This Connection Not Private

I need to access my domain using multiple different names:,, and I recently needed to use so I added it to my renewals file (listed below) and forced a renew. my original names still work but the m1 i added receives a "This connection not private" error.

My domain is:

I ran this command: certbot renew --force-renewal

It produced this output:
Congratulations, all renewals succeeded:

/etc/letsencrypt/live/ (success)
/etc/letsencrypt/live/ (success)

My web server is (include version): Apache 2.4.51

The operating system my web server runs on is (include version):
Gentoo Linux 5.4.97

My hosting provider, if applicable, is:

I can login to a root shell on my machine (yes or no, or I don't know): yes

I'm using a control panel to manage my site (no, or provide the name and version of the control panel): no

The version of my client is (e.g. output of certbot --version or certbot-auto --version if you're using Certbot): certbot 1.20.0

contents of /etc/letsencrypt/renewal/

renew_before_expiry = 30 days

version = 1.20.0
archive_dir = /etc/letsencrypt/archive/
cert = /etc/letsencrypt/live/
privkey = /etc/letsencrypt/live/
chain = /etc/letsencrypt/live/
fullchain = /etc/letsencrypt/live/

Options used in the renewal process

authenticator = web-root
account = c4ff050123493ace71750be523a80c66
server =
[[webroot_map]] = /vhosts/ = /vhosts/ = /vhosts/ = /vhosts/

That's because you shouldn't edit the renewal configuration file to add additional hostnames to the certificate. Certbot takes the hostnames from the original certificate when renewing, not the renewal configuration file.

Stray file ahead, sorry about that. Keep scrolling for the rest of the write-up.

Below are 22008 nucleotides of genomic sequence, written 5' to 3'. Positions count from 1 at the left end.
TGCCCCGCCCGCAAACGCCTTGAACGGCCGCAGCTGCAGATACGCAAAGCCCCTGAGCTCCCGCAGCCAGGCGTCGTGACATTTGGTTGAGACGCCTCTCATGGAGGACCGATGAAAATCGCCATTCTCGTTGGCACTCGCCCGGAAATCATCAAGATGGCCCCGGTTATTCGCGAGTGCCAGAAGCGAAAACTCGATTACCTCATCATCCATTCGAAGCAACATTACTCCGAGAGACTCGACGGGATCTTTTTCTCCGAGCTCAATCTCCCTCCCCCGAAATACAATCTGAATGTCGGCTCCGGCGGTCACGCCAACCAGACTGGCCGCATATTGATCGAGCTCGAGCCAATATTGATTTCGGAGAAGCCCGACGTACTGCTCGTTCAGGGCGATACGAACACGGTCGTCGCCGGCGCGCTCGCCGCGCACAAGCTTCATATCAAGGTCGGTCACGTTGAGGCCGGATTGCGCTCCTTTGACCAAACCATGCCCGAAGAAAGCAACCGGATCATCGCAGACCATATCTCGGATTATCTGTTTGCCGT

That said, certbot does not offer an easy way to add or remove hostnames from a certificate unfortunately. And it seems this isn't going to change soon, as the issue on Github to improve this hasn't seen any action for two years now and is labeled as "wishlist", which makes it the lowest priority...

Currently, the only way to add or remove hostnames from a certificate is to use --cert-name in combination with all the options you've used to create the certificate the previous time, but now with the modified hostnames (i.e.: add or remove a -d option).


Thanks for the quick reply. If I read you correctly I should use this:

certbot renew --force-renewal --cert-name -d -d -d -d

Just out of curiousity I was hoping I could generate a certificate for any subdomain of with this command:

certbot renew --force-renewal --cert-name -d dvss,org

but that didn't work either.

Thanks again.

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The option --cert-name expects a value: the name of the certificate. Otherwise you might end up with a new cert next to your previous one.

You could also use a wildcard certificate, but that would require using the dns-01 challenge.

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I'm afraid I'm in over my head here. I entered:

certbot renew --dry-run --cert-name -d -d -d -d

and received this output:

Saving debug log to /var/log/letsencrypt/letsencrypt.log

Currently, the renew verb is capable of either renewing all installed certificates that are due to be renewed or renewing a single certificate specified by its name. If you would like to renew specific certificates by their domains, use the certonly command instead. The renew verb may provide other options for selecting certificates to renew in the future.

You can't do both.

Thanks to your help I was finally to accomplish what I wanted. The following command worked for me:

certbot certonly  --cert-name -d -d -d -d

As a follow up question, is there anyway I could create a certificate for that would allow for any and all subdomains of

Thanks again for your help.

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That's called a "wildcard" certificate.
You would request it as:
certbot certonly --cert-name -d -d *
[(pre)defining the cert-name is optional - certbot will make a unique one if not defined]
But wildcard certs require DNS-01 authentication - HTTP-01 authentication won't do.
[You can even process the DNS TXT records requests manually - if you just want to try it out once]
But the idea is to automate the entire certificate (renewal) process.
So you would have to use a DNS Service Provider (DSP) that supports zone updates via API.
And also an ACME client with a DNS plugin for that DSP.

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